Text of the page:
The central event of Christianity is Jesus’ crucifixion at a place called Calvary, and his resurrection three days later. So what? many ask.
There are three concepts that make sense to Christ-followers, but seem bizarre to those without faith: God is present in almost tangible ways in times of deepest pain and sorrow. Every loss carves out more room for God—if we invite him. And death is not something to be feared—something better waits.
“Going to Calgary,” read the subject line on my sister’s email to me.
I knew what that meant. Beverly’s close girlfriend, Bette, a Christ-follower of unusual strength and grace, has terminal cancer. Bette lives in Calgary, and it seems Bette will die in Calgary. Soon. She wants her friend close.
Beverly is with Bette now, doing all the important things to make her friend as comfortable as possible. She’ll take her to the edge of time, she’ll embrace her, then let God take over.
“Every so often she looks at me,” Beverly wrote, “and gives me a radiant smile. She still looks so beautiful then. Occasionally she cracks a joke about herself and it makes us smile and laugh. It’s an honour and privilege to be here with her.”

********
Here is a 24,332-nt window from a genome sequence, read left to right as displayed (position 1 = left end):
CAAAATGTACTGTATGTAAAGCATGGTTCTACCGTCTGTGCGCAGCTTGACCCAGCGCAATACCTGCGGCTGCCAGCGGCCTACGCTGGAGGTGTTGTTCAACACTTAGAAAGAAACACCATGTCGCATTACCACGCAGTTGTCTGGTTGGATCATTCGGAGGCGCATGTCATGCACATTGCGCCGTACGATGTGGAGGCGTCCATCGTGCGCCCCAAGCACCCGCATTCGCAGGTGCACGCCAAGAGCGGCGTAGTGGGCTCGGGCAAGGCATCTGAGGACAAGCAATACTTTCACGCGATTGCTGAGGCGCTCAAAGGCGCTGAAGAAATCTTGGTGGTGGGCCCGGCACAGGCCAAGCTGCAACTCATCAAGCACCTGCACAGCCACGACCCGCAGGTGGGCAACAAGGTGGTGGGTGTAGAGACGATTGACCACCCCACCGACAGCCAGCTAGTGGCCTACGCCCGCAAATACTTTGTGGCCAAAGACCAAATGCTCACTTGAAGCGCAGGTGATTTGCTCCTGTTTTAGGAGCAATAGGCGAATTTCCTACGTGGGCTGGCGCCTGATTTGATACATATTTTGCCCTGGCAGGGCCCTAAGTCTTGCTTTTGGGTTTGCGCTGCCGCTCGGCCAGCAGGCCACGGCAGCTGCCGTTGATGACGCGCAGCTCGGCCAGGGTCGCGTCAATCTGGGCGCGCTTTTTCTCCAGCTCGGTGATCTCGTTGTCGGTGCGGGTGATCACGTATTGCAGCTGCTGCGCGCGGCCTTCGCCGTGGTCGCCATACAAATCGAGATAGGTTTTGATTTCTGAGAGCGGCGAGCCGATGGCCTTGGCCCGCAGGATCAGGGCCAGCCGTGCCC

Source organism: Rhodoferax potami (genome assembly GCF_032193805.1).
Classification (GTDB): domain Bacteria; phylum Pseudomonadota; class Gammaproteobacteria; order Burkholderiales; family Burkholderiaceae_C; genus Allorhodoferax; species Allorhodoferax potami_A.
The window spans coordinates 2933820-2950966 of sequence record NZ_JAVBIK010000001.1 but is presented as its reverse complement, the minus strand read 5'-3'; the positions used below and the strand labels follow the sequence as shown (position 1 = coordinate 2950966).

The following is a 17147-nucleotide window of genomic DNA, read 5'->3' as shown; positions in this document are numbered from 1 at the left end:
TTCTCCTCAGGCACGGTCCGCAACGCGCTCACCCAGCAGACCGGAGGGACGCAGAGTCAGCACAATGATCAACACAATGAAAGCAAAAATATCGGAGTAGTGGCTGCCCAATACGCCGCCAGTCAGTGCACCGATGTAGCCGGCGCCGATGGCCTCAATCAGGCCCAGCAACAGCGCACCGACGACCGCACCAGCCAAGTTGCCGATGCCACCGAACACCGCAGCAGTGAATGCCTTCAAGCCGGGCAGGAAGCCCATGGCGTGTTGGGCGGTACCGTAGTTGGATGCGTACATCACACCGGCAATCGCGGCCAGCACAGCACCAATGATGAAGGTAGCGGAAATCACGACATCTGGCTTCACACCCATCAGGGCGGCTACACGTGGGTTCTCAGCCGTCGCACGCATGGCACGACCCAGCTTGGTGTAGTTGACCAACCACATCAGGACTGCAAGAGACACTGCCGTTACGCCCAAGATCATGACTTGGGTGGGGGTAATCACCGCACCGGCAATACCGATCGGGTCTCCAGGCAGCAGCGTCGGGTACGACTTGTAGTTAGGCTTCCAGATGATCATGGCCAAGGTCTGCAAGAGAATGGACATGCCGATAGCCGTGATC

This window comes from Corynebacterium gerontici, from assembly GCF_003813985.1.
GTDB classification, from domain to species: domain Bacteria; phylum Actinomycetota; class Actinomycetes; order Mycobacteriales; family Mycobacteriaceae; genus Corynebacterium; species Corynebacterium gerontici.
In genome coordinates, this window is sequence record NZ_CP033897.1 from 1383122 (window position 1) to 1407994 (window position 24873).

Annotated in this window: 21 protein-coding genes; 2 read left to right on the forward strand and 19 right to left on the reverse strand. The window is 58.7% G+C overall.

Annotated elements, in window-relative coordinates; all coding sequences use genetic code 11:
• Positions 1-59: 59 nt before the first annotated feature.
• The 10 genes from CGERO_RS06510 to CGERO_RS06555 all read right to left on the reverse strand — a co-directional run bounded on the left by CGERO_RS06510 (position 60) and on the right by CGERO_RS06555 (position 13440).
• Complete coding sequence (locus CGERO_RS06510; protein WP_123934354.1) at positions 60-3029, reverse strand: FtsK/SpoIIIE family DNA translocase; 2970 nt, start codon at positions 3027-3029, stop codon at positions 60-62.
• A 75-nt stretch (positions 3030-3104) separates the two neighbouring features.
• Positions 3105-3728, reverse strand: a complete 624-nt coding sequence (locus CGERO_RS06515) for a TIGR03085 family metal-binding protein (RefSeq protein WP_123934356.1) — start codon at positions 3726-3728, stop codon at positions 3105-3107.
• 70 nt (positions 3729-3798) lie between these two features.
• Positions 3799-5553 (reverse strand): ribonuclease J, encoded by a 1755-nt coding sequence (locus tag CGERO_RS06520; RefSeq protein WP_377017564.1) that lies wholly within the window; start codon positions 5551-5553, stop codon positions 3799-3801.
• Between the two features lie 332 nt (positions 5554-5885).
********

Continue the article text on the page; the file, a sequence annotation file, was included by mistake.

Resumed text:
In the weeks ahead I know I’ll hear from my sister about that unusual sense of God’s nearness. A friend sent me a beautiful example of that this very morning.
Greg and Melody, a pair of young Christ-followers, met at an English Country Dance. They fell in love. Planned to marry. Instead, colon cancer stole Greg from Melody.
On a Facebook page called “Pray for Greg Wallace,” Melody wrote about a walk she took following Greg’s death…
“I hadn’t been gone long when the skies opened up and it began to rain again. Ducking under the overhang of one of the buildings downtown, I sat down to wait it out. The loneliness washed over me. Everything was so dark. So dreary. So cold. Then all of a sudden, the sun pierced the clouds, and a beautiful rainbow appeared directly in front of me, followed by a second one, directly over the first! Two perfect, shimmering arcs of brilliant light. As my artist’s eye rejoiced in the gorgeous colors, I thought, ‘Oh Lord, that’s beautiful!’
“That’s when I heard that quiet, gentle voice inside, “I have loved you with an everlasting love.” (Jeremiah 31:3) With those soft words echoing in my heart and two vibrant rainbows – symbols of hope and promise- shining in front of me, I could almost tangibly feel the presence of God. His arms reaching down to hold me. His love filling my soul with peace.”
Like Beverly, Bette and Melody, the faith of countless believers has injected light into shadowed valleys of death. Why? Because as John 3:16 says, “For God loved the world so much, that whoever believes in him should not perish, but have everlasting life.”
What happened at Calvary makes “Going to Calgary” bearable—even holy.
Easter faith to you.